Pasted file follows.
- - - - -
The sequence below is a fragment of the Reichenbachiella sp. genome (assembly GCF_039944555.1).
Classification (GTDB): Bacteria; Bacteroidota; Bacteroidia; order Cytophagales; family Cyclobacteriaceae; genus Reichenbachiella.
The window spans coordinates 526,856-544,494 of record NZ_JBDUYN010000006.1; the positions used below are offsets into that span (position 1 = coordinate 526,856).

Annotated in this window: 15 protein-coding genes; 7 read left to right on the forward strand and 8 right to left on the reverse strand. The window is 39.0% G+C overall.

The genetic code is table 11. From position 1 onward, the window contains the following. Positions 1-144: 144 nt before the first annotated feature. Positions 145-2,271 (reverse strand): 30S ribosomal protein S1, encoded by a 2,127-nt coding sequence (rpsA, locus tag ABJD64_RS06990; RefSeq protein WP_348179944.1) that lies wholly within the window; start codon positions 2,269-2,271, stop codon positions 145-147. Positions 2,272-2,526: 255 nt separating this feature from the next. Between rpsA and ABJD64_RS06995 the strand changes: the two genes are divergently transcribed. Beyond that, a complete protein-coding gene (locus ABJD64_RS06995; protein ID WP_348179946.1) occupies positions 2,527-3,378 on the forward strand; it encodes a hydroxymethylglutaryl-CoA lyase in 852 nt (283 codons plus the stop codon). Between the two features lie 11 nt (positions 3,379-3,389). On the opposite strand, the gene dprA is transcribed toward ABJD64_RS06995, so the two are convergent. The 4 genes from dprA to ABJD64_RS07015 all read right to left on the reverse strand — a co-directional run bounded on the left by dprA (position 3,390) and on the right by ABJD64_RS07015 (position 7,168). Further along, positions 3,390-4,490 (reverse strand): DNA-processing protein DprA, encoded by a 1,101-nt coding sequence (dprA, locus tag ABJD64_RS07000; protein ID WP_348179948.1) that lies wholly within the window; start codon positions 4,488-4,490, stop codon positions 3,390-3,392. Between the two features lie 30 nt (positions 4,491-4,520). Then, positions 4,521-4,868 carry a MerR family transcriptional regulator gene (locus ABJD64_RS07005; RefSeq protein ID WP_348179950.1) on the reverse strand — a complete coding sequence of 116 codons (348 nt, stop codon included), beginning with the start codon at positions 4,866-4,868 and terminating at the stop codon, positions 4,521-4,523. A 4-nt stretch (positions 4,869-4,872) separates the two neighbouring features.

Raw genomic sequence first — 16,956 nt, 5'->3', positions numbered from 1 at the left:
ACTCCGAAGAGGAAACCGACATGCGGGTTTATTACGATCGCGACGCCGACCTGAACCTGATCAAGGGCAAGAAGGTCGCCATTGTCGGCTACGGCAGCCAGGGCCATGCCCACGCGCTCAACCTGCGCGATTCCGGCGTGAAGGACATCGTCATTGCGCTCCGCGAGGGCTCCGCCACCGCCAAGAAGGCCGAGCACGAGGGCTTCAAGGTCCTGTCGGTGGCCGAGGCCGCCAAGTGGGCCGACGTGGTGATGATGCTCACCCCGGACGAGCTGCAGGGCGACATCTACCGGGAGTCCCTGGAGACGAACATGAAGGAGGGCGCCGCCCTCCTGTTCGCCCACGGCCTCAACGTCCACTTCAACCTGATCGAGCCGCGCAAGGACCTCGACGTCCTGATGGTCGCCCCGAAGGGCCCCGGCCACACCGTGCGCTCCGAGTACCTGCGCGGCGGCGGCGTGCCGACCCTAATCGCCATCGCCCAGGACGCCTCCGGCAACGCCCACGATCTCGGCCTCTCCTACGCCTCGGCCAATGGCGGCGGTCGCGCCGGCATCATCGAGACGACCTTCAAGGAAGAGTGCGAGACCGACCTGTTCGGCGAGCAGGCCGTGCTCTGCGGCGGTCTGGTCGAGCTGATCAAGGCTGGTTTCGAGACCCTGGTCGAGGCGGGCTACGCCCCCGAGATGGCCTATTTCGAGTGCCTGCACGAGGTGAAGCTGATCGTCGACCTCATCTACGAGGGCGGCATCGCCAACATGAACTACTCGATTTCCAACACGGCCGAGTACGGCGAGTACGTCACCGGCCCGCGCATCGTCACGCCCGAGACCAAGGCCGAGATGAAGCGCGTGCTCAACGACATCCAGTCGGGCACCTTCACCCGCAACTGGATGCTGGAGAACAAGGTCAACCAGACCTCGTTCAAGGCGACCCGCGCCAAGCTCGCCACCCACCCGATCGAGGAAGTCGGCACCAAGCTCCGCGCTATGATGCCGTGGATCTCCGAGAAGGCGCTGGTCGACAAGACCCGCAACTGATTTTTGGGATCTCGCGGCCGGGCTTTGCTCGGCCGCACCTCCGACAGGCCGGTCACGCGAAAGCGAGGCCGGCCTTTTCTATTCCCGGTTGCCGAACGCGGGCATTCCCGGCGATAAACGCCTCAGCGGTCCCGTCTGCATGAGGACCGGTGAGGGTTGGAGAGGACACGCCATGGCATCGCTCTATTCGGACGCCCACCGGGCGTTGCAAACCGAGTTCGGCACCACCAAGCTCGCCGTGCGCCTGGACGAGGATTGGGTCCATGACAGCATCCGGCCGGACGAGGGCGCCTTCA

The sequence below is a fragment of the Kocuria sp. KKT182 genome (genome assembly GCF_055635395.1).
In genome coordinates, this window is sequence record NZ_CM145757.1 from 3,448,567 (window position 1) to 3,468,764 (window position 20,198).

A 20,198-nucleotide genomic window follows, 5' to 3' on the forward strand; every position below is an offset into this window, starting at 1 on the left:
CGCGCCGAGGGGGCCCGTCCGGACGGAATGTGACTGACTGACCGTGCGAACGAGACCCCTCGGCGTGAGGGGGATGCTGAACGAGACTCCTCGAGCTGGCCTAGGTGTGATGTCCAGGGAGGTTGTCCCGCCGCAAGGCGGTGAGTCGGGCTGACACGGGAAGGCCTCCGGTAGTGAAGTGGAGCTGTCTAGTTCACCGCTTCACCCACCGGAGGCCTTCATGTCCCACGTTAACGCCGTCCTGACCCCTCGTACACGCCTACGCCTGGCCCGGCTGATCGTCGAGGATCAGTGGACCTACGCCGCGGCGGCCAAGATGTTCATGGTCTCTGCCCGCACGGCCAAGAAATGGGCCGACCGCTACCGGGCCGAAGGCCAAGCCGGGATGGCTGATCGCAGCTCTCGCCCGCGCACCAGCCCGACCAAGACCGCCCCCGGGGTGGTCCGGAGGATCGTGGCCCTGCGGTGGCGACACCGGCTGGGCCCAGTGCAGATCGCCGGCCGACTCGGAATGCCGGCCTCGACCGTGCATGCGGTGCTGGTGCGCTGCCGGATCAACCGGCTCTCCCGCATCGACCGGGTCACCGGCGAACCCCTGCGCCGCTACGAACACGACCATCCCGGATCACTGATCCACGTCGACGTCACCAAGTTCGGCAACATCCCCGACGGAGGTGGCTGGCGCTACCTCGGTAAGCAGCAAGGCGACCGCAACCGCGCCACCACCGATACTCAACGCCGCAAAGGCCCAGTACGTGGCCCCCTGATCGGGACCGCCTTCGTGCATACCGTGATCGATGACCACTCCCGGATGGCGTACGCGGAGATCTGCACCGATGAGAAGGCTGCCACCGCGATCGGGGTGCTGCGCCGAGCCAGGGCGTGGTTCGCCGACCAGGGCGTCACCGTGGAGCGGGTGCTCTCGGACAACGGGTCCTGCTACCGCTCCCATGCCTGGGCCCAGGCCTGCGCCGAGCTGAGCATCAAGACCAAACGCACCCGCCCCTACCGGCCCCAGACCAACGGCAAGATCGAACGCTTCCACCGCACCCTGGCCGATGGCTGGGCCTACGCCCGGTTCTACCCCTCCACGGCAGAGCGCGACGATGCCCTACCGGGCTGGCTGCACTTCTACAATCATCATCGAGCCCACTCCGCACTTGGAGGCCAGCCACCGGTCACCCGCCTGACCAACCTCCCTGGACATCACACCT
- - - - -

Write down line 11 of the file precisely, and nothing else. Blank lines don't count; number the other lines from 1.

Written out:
CGCGCCGAGGGGGCCCGTCCGGACGGAATGTGACTGACTGACCGTGCGAACGAGACCCCTCGGCGTGAGGGGGATGCTGAACGAGACTCCTCGAGCTGGCCTAGGTGTGATGTCCAGGGAGGTTGTCCCGCCGCAAGGCGGTGAGTCGGGCTGACACGGGAAGGCCTCCGGTAGTGAAGTGGAGCTGTCTAGTTCACCGCTTCACCCACCGGAGGCCTTCATGTCCCACGTTAACGCCGTCCTGACCCCTCGTACACGCCTACGCCTGGCCCGGCTGATCGTCGAGGATCAGTGGACCTACGCCGCGGCGGCCAAGATGTTCATGGTCTCTGCCCGCACGGCCAAGAAATGGGCCGACCGCTACCGGGCCGAAGGCCAAGCCGGGATGGCTGATCGCAGCTCTCGCCCGCGCACCAGCCCGACCAAGACCGCCCCCGGGGTGGTCCGGAGGATCGTGGCCCTGCGGTGGCGACACCGGCTGGGCCCAGTGCAGATCGCCGGCCGACTCGGAATGCCGGCCTCGACCGTGCATGCGGTGCTGGTGCGCTGCCGGATCAACCGGCTCTCCCGCATCGACCGGGTCACCGGCGAACCCCTGCGCCGCTACGAACACGACCATCCCGGATCACTGATCCACGTCGACGTCACCAAGTTCGGCAACATCCCCGACGGAGGTGGCTGGCGCTACCTCGGTAAGCAGCAAGGCGACCGCAACCGCGCCACCACCGATACTCAACGCCGCAAAGGCCCAGTACGTGGCCCCCTGATCGGGACCGCCTTCGTGCATACCGTGATCGATGACCACTCCCGGATGGCGTACGCGGAGATCTGCACCGATGAGAAGGCTGCCACCGCGATCGGGGTGCTGCGCCGAGCCAGGGCGTGGTTCGCCGACCAGGGCGTCACCGTGGAGCGGGTGCTCTCGGACAACGGGTCCTGCTACCGCTCCCATGCCTGGGCCCAGGCCTGCGCCGAGCTGAGCATCAAGACCAAACGCACCCGCCCCTACCGGCCCCAGACCAACGGCAAGATCGAACGCTTCCACCGCACCCTGGCCGATGGCTGGGCCTACGCCCGGTTCTACCCCTCCACGGCAGAGCGCGACGATGCCCTACCGGGCTGGCTGCACTTCTACAATCATCATCGAGCCCACTCCGCACTTGGAGGCCAGCCACCGGTCACCCGCCTGACCAACCTCCCTGGACATCACACCT